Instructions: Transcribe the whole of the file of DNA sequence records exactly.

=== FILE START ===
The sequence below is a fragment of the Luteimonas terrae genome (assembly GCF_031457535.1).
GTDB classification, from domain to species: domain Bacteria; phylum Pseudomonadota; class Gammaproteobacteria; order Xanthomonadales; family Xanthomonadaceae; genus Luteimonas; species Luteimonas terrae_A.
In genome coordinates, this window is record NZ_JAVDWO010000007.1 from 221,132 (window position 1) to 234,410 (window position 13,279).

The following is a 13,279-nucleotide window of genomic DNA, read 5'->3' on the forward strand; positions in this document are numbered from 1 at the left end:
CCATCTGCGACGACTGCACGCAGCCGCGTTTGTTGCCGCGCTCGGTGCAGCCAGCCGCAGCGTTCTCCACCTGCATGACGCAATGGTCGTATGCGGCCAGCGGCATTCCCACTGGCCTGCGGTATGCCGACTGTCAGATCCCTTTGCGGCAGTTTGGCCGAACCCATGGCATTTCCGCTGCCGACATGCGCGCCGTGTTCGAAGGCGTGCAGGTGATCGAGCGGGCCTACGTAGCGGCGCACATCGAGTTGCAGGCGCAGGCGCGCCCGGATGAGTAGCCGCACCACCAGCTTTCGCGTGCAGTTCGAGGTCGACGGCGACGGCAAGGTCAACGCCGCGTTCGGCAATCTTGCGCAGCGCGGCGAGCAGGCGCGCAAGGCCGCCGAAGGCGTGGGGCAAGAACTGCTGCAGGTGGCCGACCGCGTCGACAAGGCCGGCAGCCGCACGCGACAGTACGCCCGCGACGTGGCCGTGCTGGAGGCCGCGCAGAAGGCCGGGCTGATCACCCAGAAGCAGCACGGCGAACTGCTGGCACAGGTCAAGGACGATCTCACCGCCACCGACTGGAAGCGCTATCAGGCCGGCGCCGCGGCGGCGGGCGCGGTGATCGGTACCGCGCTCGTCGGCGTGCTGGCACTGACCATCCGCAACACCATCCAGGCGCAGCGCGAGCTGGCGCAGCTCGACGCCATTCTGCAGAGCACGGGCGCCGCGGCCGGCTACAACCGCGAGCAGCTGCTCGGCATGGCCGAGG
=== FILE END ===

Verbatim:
The sequence below is a fragment of the Luteimonas terrae genome (assembly GCF_031457535.1).
GTDB classification, from domain to species: domain Bacteria; phylum Pseudomonadota; class Gammaproteobacteria; order Xanthomonadales; family Xanthomonadaceae; genus Luteimonas; species Luteimonas terrae_A.
In genome coordinates, this window is record NZ_JAVDWO010000007.1 from 221,132 (window position 1) to 234,410 (window position 13,279).

The following is a 13,279-nucleotide window of genomic DNA, read 5'->3' on the forward strand; positions in this document are numbered from 1 at the left end:
CCATCTGCGACGACTGCACGCAGCCGCGTTTGTTGCCGCGCTCGGTGCAGCCAGCCGCAGCGTTCTCCACCTGCATGACGCAATGGTCGTATGCGGCCAGCGGCATTCCCACTGGCCTGCGGTATGCCGACTGTCAGATCCCTTTGCGGCAGTTTGGCCGAACCCATGGCATTTCCGCTGCCGACATGCGCGCCGTGTTCGAAGGCGTGCAGGTGATCGAGCGGGCCTACGTAGCGGCGCACATCGAGTTGCAGGCGCAGGCGCGCCCGGATGAGTAGCCGCACCACCAGCTTTCGCGTGCAGTTCGAGGTCGACGGCGACGGCAAGGTCAACGCCGCGTTCGGCAATCTTGCGCAGCGCGGCGAGCAGGCGCGCAAGGCCGCCGAAGGCGTGGGGCAAGAACTGCTGCAGGTGGCCGACCGCGTCGACAAGGCCGGCAGCCGCACGCGACAGTACGCCCGCGACGTGGCCGTGCTGGAGGCCGCGCAGAAGGCCGGGCTGATCACCCAGAAGCAGCACGGCGAACTGCTGGCACAGGTCAAGGACGATCTCACCGCCACCGACTGGAAGCGCTATCAGGCCGGCGCCGCGGCGGCGGGCGCGGTGATCGGTACCGCGCTCGTCGGCGTGCTGGCACTGACCATCCGCAACACCATCCAGGCGCAGCGCGAGCTGGCGCAGCTCGACGCCATTCTGCAGAGCACGGGCGCCGCGGCCGGCTACAACCGCGAGCAGCTGCTCGGCATGGCCGAGG